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Fall 2016

Highlights of the New Ohio Pooled Collateral Program for Public Funds

Published in the Fall 2016 issue of The Bankers' Statement


The landscape of collateral requirements for public fund deposits by state and local public entities is changing. Under recent revisions to the Ohio Depository Act (the Act), the Ohio Treasurer is required to develop a new program for the pledging of pooled collateral for public deposits by July 1, 2017, referred to as the Ohio Pooled Collateral Program (the Program). Under current law (in effect until July 1, 2017), depository institutions accepting deposits of public funds (referred to as public depositories) may collateralize such deposits through a pledge of securities for the specific deposit OR a pledge of pooled securities to secure all public deposits. Although the pooled collateral system has served to streamline the procedures for collateralization of public deposits, the lack of a centralized collateral monitoring or oversight process requires public entities to manage separate relationships with each public depository. This branched program has also required public depositories pledging pooled collateral to monitor the adequacy of such collateral and has led in some instances to inconsistencies in collateralization of public deposits. The new Program is thus an attempt by the Ohio legislature to "streamline and modernize" the public deposit collateral system in Ohio by allowing public depositories to collateralize all public deposits of state and local public entities, by pledging a pool of collateral to the state treasurer, rather than the individual public entities. The state treasurer then, in turn, would contract with the public depositor and public depositories to monitor and hold the collateral on their behalf.

While the Program will be utilized for all public deposits of the State of Ohio, political subdivisions may choose not to participate in the Program by accepting only individually pledged collateral for their public deposits. However, as noted, public depositories seeking to use pooled collateral must participate in the Program. If the public depository chooses not to "opt into" the Program, it can only accept the deposits of public entities that will allow for individualized collateral. Importantly, the Program does not change the ability of financial institutions to seek and obtain public deposits in Ohio under the Act. Rather, it provides a centralized mechanism for pooled collateral for all public deposits in Ohio.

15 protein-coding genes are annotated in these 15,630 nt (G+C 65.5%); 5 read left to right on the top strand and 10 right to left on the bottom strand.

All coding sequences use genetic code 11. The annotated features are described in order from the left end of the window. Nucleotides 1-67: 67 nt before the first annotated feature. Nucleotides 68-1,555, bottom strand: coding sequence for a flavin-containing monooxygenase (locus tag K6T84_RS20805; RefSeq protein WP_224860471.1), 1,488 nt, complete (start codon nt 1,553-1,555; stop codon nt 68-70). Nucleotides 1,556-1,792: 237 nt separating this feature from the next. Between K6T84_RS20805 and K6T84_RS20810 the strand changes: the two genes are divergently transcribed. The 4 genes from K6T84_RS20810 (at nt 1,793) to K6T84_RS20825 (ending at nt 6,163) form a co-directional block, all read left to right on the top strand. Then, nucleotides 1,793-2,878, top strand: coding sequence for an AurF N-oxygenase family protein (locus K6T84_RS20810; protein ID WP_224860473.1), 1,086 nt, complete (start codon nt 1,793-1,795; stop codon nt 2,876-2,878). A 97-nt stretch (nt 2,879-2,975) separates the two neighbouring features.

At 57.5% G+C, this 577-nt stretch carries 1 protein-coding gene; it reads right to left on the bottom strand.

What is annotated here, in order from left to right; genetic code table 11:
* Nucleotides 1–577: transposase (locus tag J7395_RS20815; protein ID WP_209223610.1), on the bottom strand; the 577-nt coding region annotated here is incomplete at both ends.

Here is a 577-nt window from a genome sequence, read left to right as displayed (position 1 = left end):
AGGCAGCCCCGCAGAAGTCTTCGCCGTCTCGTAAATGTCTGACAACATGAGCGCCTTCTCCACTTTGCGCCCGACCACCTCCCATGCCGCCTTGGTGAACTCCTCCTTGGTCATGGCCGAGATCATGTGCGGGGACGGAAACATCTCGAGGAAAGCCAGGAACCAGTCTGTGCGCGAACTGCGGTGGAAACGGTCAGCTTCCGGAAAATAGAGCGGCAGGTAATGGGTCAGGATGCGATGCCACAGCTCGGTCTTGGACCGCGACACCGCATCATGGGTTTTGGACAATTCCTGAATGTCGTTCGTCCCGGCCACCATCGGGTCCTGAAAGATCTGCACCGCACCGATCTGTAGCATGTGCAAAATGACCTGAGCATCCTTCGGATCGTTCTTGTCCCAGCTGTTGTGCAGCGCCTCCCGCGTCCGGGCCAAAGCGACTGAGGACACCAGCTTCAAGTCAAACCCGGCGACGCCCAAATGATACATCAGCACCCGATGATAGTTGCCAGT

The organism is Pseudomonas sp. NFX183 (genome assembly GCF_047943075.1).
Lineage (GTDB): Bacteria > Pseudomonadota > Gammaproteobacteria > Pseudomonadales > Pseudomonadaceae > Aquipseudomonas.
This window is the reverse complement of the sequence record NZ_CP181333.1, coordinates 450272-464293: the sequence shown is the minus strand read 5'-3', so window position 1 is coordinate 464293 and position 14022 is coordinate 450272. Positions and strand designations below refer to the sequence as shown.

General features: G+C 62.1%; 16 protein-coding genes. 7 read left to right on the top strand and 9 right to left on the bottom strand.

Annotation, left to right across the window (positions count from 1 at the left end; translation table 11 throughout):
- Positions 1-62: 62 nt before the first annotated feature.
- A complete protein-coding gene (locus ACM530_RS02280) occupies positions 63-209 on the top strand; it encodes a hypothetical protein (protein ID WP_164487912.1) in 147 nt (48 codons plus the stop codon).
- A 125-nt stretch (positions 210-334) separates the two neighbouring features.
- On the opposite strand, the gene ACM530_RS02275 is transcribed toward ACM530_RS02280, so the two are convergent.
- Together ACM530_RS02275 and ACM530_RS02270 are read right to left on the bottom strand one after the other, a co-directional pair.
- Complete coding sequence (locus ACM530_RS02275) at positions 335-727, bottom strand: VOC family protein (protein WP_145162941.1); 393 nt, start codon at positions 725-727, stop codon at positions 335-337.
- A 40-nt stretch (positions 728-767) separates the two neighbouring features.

The Program will also provide safeguards against fraud and afford local government entities administrative benefits, such as the ability to shift the burden of managing and processing pledged collateral to the state, while maintaining control over their relationships with depository institutions and their choice of collateral. These benefits are among the many reasons that other states, including Tennessee, North Carolina, and Arizona, have adopted statewide pooled collateral programs of their own. While the Act already affords parties the ability to pool collateral against state and local deposits of public funds, the establishment of the Program in 2017 may bring about significant changes to the administrative and regulatory landscape.

Impending Regulatory Changes

Lower Minimum Collateral Requirements for Use of the Program

As stated above, the current regulatory scheme for pooled collateral (arising from Ohio Rev. Code § 135.181) will be replaced with the Ohio Pooled Collateral Program (as mandated by Ohio Rev. Code § 135.182) by July of 2017. Under both statutory provisions, a public depository can elect to pledge a single pool of eligible securities to the benefit of each public depositor to secure the repayment of all such depositor’s uninsured public deposits. However, the new Program will require that all such pooled securities be pledged to the Treasurer of State for all state and local public deposits. Qualified trustees holding such pools of collateral must be approved by the Ohio treasurer and must hold the eligible securities in an account indicating the treasurer’s security interest. In turn, the Ohio treasurer will hold and monitor the pooled collateral on behalf of the individual public entities.

The minimum market value of such pooled securities will also be lowered from 105% of the total amount of public deposits to be secured to either (1) 102% or (2) an alternative amount as determined by the treasurer. Presumably, the lower collateral minimum stems from the treasurer’s ability to more effectively monitor the risk of a statewide collateral pool. In his testimony before the House Finance Committee, Deputy State Treasurer Seth Metcalf emphasized that such an alternative collateral requirement will be a floor, not a ceiling, which local governments may raise if they so desire. In turn, any alternative amount prescribed by the treasurer will be determined by a multi-factor analysis taking into account prudent capital and liquidity management, as well as financial safety and soundness as determined by a third party rating organization.

Enhanced Regulatory Oversight